To this end, he covers:

  1. How to identify the right realtor and "train" him or her to bring you the right deals and to follow your instructions explicitly.
  2. How to design redundant systems to ensure problems are solved in a timely manner whether or not you are immediately available.
  3. Why showing prospective tenants a vacant unit immediately should be a priority, and how to entice tenants to sign a lease without sacrificing income.
  4. How to train tenants to distinguish between emergencies and repair issues that can wait until morning.
  5. How to reduce the go-between interactions by realtors and make direct buyer to seller handshake deals by understanding the seller's needs.
  6. How to become adept at quick bread and butter maintenance issues while hiring professionals for complex tasks. (You might not be willing to rent a jackhammer or pour concrete as Cory and his wife once did to speed up a repair!).

As a final teaser, this will be the only real estate book you read that compares a standard screening test for blood in the stool to an evaluation of real estate deals.

From Chicken To Chicken Hawk

If you are a real estate chicken who is looking to diversify beyond passive index fund investing but has been making excuses, you will find The Doctor's Guide To Real Estate Investing for Busy Professionals (Who Don't Think Real Estate Is For Them) engaging and relevant. It's written in your language, the author is looking to empower you rather than sell you a program, and the writing is plainspoken without being patronizing.

The book eliminates your excuses: As a small town general surgeon covering everything, the author was likely busier in his career heyday than you are now.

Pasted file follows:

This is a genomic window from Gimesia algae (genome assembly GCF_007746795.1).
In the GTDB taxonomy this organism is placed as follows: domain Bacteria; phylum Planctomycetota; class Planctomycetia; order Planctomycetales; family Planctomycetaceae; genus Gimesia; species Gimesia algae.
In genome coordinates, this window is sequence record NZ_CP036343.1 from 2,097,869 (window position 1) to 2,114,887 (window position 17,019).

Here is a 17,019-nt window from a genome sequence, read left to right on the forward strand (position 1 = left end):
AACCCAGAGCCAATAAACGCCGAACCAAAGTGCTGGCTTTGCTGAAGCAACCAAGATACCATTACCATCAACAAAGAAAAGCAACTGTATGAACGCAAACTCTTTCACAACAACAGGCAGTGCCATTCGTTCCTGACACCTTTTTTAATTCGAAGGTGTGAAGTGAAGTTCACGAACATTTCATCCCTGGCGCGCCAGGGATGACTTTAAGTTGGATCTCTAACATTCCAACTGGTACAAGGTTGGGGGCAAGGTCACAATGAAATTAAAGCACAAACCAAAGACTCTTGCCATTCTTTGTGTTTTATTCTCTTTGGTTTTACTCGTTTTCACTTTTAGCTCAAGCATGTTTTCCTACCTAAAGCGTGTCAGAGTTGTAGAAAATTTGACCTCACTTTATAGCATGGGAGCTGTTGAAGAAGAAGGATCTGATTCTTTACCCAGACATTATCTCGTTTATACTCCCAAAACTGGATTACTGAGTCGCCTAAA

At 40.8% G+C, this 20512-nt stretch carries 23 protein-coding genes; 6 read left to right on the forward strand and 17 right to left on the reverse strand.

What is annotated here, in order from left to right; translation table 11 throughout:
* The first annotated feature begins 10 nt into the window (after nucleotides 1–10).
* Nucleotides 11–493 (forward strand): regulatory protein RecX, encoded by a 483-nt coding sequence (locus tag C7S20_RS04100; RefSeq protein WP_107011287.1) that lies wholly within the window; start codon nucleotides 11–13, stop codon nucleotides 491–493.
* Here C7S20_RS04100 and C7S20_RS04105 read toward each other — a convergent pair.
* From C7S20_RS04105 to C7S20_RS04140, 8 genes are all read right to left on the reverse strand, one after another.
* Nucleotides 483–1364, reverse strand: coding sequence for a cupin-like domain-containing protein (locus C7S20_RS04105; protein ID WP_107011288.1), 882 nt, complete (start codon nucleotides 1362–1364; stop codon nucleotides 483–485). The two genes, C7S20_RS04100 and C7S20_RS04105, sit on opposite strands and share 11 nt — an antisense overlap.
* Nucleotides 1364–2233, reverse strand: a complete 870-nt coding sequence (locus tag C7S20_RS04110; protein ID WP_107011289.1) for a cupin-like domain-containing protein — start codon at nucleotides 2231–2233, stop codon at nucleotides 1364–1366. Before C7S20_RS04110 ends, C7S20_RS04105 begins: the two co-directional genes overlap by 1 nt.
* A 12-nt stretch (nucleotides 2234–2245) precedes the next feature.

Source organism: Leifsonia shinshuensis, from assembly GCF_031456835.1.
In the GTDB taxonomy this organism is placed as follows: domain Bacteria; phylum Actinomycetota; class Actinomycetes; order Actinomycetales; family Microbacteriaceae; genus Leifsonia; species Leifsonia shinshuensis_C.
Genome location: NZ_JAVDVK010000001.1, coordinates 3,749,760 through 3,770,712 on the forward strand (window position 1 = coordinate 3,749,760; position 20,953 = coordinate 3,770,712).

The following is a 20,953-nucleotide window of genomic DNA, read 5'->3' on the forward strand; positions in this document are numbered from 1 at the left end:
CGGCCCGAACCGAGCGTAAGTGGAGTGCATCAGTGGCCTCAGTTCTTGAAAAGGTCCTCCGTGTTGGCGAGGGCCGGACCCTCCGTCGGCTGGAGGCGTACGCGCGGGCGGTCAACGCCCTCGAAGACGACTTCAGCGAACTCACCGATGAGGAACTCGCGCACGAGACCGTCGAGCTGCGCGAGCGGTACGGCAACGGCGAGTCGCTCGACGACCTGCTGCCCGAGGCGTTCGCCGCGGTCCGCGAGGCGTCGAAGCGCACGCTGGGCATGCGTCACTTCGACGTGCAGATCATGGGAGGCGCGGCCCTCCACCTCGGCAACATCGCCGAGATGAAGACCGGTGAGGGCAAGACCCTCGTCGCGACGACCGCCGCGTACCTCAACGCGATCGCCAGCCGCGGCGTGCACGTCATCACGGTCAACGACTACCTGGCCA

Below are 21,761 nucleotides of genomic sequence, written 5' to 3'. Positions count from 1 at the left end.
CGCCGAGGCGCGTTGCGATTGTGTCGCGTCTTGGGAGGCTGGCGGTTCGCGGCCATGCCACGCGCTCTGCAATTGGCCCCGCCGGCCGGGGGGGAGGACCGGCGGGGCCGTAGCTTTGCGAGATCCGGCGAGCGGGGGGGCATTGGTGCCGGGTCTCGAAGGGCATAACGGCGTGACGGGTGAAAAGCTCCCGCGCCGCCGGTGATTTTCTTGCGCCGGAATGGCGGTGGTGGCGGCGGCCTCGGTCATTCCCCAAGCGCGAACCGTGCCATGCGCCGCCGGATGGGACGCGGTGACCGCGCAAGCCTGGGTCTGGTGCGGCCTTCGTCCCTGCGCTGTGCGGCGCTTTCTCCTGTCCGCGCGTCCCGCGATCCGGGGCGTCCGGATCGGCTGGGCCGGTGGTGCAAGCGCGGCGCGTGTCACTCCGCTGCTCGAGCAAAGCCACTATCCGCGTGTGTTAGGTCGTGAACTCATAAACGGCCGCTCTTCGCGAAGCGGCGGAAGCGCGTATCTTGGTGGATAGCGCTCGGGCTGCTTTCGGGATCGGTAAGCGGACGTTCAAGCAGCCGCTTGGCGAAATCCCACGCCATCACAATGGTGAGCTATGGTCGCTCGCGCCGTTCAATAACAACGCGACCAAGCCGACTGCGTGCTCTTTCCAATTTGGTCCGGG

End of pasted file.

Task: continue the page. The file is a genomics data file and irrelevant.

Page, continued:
I learned a ton, it was not at all intimidating, and the concepts fit well with my growth mindset approach: I can master new skills if I study and practice sufficiently.

I'll be working when this post appears Christmas morning, but if you happen to get an Amazon gift card, now you know what to spend it on.

Comments 5

  1. Hey Crispydoc!

    Thanks for reviewing this book. I’m slowly collecting a small library of real estate investing tomes. Sounds like I’ll need to add this one to the shelf soon.

    Right now I’m in the middle of a library copy of “The Millionaire Real Estate Investor” by Gary Keller. It’s great. I’d highly recommend you check it out as well.

    Best wishes,

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  2. Thanks for the nice review Crispy Doc. I never thought of it like you put it but I do hope this will turn people from Chicken to Chicken Hawk when they approach real estate investing. It’s not nearly as scary as we think it is. If a full time general surgeon can do it, so can you. Best of luck on finding your first deal.

    Dr. Cory S. Fawcett
    Prescription for financial success